I haven’t read the reaction of the pension hierarchy to the Treasury’s consultation on the future of pension tax relief – I don’t have to. Steve Bee’s tweet
“I don’t want to spend the rest of my time on this planet being known as ISA Guru”
Sums up the reaction of many I have spoken to. For an industry that has got fat, the loss of EET appears “pension-apocalyptic”. But EET is grossly unfair and the unfairness has been compounded over the years by scheme design measures which have been aligned to the interests of the affluent stable end of the workforce.
There are a few notable exceptions, Michael Johnson is at the fore. Michael is promising more of his “bogoff pension analysis” and it will be published here. He has my support and that of Kevin Wesbroom, judging by Professional Pensions
Wesbroom proposes a ‘buy one, get one free’ model, also championed by Johnson, where the tax relief is converted to an explicit addition to the pension pot. He says this has “high intuitive appeal” but the price would be the switch to ISA-style taxation.
Why bog-off works
The “intuitive appeal” of bogoff is that it provides incentivisation from the public purse in a much fairer way. £200 paid into a buy 2 get 1 free arrangement yields the same tax incentive to someone paying no tax as someone on 45%. Under the current arrangements, the 45% tax payer would receive a subsidy of £90 , the non-taxpayer would get no subsidy at all.
This assumes a “net-pay” taxation system, the approach favoured by occupational pensions. For those few occupational schemes (NEST and Peoples Pensions spring to mind) that operate on a Relief at Source basis, the non tax payer gets £40 relief but still less than half than his wealthy colleague.
Why has Michael Johnson been ignored?
The continuation of the net-pay arrangements among larger schemes tells us something about the attitude to pension democracy among those who run these schemes. Despite their being more tax relief on offer under the Relief at Source system, occupational schemes have chosen to stay with net-pay, mainly because it gives immediate relief for higher rate tax-payers (who might otherwise have to wait for the top-slice of their pension tax relief at the end of the tax year.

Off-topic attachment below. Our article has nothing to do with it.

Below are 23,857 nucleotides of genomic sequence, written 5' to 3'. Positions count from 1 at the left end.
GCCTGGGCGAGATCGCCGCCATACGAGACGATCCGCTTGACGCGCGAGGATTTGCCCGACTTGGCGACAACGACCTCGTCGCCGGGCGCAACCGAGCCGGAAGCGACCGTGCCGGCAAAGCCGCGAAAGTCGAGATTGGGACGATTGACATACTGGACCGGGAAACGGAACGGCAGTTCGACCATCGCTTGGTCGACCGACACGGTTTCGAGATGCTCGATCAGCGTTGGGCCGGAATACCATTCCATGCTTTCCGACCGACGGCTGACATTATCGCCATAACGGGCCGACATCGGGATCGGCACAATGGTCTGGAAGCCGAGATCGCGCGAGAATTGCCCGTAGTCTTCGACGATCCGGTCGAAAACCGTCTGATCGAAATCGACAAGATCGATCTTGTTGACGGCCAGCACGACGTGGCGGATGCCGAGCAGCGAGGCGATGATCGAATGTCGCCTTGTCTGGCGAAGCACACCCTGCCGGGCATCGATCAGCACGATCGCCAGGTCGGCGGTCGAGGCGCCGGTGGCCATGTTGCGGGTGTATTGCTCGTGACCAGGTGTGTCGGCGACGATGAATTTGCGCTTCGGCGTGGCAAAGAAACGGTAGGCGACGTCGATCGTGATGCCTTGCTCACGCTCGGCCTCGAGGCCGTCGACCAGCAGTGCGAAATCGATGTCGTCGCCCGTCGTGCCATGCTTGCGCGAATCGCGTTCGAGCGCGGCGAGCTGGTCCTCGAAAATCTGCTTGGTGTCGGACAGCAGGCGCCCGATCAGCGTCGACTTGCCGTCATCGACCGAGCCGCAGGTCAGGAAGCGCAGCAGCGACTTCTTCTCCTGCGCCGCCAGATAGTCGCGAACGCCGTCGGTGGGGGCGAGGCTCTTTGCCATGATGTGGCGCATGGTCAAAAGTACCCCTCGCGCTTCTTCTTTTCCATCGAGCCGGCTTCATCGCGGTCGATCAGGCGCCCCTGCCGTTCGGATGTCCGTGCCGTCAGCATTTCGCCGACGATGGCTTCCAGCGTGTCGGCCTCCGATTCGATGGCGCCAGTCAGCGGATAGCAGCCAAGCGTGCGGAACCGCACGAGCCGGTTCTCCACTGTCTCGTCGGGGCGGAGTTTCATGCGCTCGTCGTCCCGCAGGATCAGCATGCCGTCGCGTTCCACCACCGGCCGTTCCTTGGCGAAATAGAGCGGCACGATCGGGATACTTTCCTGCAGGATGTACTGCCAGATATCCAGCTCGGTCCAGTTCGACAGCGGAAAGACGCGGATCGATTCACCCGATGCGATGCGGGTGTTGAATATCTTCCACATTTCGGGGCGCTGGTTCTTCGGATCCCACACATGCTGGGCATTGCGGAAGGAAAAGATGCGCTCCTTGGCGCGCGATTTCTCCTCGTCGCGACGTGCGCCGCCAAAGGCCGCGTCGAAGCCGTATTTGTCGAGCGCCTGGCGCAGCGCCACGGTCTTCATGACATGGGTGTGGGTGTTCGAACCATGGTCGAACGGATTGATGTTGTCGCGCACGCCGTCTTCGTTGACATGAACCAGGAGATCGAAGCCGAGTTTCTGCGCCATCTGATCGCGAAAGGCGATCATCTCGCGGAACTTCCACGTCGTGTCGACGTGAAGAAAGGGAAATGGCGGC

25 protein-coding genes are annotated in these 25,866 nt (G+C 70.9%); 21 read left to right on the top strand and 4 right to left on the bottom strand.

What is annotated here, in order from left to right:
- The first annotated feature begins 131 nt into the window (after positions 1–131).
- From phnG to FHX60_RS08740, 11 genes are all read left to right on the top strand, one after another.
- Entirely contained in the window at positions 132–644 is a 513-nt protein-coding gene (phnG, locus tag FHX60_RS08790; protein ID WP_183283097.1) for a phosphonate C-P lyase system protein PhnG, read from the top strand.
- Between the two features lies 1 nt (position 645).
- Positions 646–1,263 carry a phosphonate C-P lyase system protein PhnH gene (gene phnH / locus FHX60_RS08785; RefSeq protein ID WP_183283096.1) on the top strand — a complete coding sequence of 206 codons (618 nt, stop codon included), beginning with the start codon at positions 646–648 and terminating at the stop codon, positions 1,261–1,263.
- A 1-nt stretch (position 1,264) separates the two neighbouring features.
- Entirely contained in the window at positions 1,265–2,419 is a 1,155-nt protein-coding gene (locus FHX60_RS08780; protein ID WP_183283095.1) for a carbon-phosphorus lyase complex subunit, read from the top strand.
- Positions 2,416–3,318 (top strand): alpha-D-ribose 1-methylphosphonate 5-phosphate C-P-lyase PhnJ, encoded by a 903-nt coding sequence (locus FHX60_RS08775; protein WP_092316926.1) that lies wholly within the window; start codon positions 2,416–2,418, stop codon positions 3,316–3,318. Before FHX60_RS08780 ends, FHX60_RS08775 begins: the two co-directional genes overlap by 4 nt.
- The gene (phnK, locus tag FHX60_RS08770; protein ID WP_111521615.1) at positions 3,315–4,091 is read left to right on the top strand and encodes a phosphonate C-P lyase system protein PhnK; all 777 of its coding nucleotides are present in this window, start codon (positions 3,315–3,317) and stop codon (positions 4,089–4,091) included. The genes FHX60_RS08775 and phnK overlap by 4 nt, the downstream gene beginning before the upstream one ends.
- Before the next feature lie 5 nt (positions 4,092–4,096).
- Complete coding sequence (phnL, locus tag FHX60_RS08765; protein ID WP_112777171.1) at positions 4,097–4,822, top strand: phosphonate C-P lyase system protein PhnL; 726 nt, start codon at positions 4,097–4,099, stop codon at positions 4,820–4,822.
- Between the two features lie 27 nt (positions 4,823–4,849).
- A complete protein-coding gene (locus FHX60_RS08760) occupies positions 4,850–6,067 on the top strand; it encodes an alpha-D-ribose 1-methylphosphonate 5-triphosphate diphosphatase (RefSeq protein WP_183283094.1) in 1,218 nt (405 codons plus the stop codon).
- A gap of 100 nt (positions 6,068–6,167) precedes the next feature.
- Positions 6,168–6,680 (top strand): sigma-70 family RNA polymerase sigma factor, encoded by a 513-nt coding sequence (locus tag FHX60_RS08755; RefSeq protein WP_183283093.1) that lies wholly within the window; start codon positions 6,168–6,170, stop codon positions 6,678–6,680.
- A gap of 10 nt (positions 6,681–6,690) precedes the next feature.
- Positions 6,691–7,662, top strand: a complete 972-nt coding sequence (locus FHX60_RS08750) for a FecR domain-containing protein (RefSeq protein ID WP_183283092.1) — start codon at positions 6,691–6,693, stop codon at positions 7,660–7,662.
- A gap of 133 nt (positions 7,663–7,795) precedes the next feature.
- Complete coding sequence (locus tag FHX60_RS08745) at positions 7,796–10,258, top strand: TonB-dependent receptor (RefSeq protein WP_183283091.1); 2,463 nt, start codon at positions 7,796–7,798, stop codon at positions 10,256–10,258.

This marginal tax-flow advantage has been to the major disadvantage of low earners and part-timers who (under net-pay) lose their incentives to save altogether. Any pension manager, trustee or consultant operating a net-pay arrangement and arguing that the current system of tax-relief should stay, needs to be able to explain how net-pay helps low-paid staff.
In my opinion, Michael Johnson has been ignored , is why a move to PRAS has been ignored. It is because most people in pensions actually enjoy the complexities of our super-complex system. It makes pensions special, keeps pension people in jobs and ensures that those jobs are valued at the wages that make higher-rate tax relief a holy-cow.
The pensions industry is , in-short, hopelessly compromised – and pension people the least able to see the wood from the trees.
I suspect that those opening the submissions to the Treasury’s review will have this in mind. If I were on that committees I would be preparing a big rubber stamp marked
They would say that wouldn’t they
And is pension saving any different from ISA saving?
Operationally, paying a pound into a pension plan is no different to paying a pound into an ISA. The DC pension industry has long since given up on paying pensions, that’s what DB plans do. Instead they have focussed on annuity purchase, drawdown and cash-out.
Only in places like New Brunswick in Canada and Holland has there been any real attempt to provide pensions directly from people’s DC savings.
When challenged to come up with a more ambitious approach to operating DC pensions, the pension industry sat back and scoffed.
When challenged to come up with a better system to measure and bring down pension costs, the pension industry sat back and scoffed.
If we had not had Government intervention, members would still be charged commissions for the distribution of advice that seldom arrived and savings plans that were coming (under auto-enrolment) anyway,
We had it coming!
Bottom line is that the pensions industry has failed to make DC pensions special and has not got a leg to stand on when it comes to special pleading.
Where do we go from here?
I would advise those in pension power to accept that the game for EET is up. Pensions can no longer rely on the cosy relationship with the Treasury that allowed them to coast for 30 years with no genuine innovation and no eye to treating (all) members fairly.
Where we go from here is to make pensions better. We make pensions better by focussing on outcomes. That means reducing costs by reducing the number of pension arrangements.
That means fewer larger schemes, with better governance and a focus on outcomes – not on distribution.
Funnily enough, the abolition of EET may be exactly what the pension industry needs to start serving its customers again.